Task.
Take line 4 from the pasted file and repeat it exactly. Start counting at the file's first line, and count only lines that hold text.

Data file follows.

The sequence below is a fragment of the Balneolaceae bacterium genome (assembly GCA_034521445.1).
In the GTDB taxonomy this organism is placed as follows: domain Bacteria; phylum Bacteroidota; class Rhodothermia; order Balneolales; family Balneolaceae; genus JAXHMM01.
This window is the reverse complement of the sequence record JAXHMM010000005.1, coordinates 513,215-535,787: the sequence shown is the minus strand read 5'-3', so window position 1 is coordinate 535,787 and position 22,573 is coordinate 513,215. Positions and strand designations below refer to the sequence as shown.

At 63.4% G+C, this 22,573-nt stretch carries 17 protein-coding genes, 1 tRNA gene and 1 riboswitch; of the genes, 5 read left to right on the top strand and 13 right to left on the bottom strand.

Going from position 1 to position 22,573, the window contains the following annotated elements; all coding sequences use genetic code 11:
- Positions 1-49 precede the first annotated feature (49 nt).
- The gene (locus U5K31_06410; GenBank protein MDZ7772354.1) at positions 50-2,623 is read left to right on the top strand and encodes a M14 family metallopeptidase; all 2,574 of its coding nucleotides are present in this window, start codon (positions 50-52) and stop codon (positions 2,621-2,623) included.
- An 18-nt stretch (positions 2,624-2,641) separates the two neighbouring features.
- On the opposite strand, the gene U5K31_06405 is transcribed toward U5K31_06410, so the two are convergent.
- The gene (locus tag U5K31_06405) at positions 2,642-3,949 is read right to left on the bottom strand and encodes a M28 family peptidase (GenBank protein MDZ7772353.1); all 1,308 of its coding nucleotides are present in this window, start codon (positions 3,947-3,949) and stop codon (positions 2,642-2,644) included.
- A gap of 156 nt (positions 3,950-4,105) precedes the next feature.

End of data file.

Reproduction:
At 63.4% G+C, this 22,573-nt stretch carries 17 protein-coding genes, 1 tRNA gene and 1 riboswitch; of the genes, 5 read left to right on the top strand and 13 right to left on the bottom strand.